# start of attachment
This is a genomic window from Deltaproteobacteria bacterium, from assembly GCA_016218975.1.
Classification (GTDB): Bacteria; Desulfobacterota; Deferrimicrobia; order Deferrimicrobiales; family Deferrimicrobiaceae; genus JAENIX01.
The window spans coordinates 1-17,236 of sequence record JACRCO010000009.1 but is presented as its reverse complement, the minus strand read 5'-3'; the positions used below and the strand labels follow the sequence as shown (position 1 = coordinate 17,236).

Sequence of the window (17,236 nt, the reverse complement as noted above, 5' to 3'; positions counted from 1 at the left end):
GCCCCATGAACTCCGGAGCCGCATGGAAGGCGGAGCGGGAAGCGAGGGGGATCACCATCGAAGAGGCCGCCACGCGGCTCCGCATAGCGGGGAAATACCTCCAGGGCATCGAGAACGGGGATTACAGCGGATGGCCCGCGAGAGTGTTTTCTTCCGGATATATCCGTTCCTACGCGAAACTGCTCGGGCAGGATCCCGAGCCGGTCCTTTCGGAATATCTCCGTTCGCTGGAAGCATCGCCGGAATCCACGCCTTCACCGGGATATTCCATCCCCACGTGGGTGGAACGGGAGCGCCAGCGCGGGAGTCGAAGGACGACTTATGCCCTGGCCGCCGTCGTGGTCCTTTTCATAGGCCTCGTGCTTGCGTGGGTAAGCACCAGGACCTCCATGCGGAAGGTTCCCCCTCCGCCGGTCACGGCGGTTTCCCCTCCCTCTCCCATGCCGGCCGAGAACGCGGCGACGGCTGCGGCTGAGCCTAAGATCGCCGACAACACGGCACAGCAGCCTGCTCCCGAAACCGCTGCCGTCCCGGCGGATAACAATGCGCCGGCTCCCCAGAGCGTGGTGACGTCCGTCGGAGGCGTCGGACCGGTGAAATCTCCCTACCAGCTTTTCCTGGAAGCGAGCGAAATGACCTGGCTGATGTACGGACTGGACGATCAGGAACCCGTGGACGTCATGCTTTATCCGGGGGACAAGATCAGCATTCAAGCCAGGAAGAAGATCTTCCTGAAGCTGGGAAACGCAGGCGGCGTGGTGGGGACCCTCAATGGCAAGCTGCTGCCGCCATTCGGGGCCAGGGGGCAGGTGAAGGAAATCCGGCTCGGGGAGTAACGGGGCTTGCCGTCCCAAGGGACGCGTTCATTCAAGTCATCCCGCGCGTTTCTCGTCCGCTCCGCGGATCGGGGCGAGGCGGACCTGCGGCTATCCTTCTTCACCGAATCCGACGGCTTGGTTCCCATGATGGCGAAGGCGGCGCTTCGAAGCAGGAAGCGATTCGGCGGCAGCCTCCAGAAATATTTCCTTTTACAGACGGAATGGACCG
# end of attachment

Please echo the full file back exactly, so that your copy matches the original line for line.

This is a genomic window from Deltaproteobacteria bacterium, from assembly GCA_016218975.1.
Classification (GTDB): Bacteria; Desulfobacterota; Deferrimicrobia; order Deferrimicrobiales; family Deferrimicrobiaceae; genus JAENIX01.
The window spans coordinates 1-17,236 of sequence record JACRCO010000009.1 but is presented as its reverse complement, the minus strand read 5'-3'; the positions used below and the strand labels follow the sequence as shown (position 1 = coordinate 17,236).

Sequence of the window (17,236 nt, the reverse complement as noted above, 5' to 3'; positions counted from 1 at the left end):
GCCCCATGAACTCCGGAGCCGCATGGAAGGCGGAGCGGGAAGCGAGGGGGATCACCATCGAAGAGGCCGCCACGCGGCTCCGCATAGCGGGGAAATACCTCCAGGGCATCGAGAACGGGGATTACAGCGGATGGCCCGCGAGAGTGTTTTCTTCCGGATATATCCGTTCCTACGCGAAACTGCTCGGGCAGGATCCCGAGCCGGTCCTTTCGGAATATCTCCGTTCGCTGGAAGCATCGCCGGAATCCACGCCTTCACCGGGATATTCCATCCCCACGTGGGTGGAACGGGAGCGCCAGCGCGGGAGTCGAAGGACGACTTATGCCCTGGCCGCCGTCGTGGTCCTTTTCATAGGCCTCGTGCTTGCGTGGGTAAGCACCAGGACCTCCATGCGGAAGGTTCCCCCTCCGCCGGTCACGGCGGTTTCCCCTCCCTCTCCCATGCCGGCCGAGAACGCGGCGACGGCTGCGGCTGAGCCTAAGATCGCCGACAACACGGCACAGCAGCCTGCTCCCGAAACCGCTGCCGTCCCGGCGGATAACAATGCGCCGGCTCCCCAGAGCGTGGTGACGTCCGTCGGAGGCGTCGGACCGGTGAAATCTCCCTACCAGCTTTTCCTGGAAGCGAGCGAAATGACCTGGCTGATGTACGGACTGGACGATCAGGAACCCGTGGACGTCATGCTTTATCCGGGGGACAAGATCAGCATTCAAGCCAGGAAGAAGATCTTCCTGAAGCTGGGAAACGCAGGCGGCGTGGTGGGGACCCTCAATGGCAAGCTGCTGCCGCCATTCGGGGCCAGGGGGCAGGTGAAGGAAATCCGGCTCGGGGAGTAACGGGGCTTGCCGTCCCAAGGGACGCGTTCATTCAAGTCATCCCGCGCGTTTCTCGTCCGCTCCGCGGATCGGGGCGAGGCGGACCTGCGGCTATCCTTCTTCACCGAATCCGACGGCTTGGTTCCCATGATGGCGAAGGCGGCGCTTCGAAGCAGGAAGCGATTCGGCGGCAGCCTCCAGAAATATTTCCTTTTACAGACGGAATGGACCG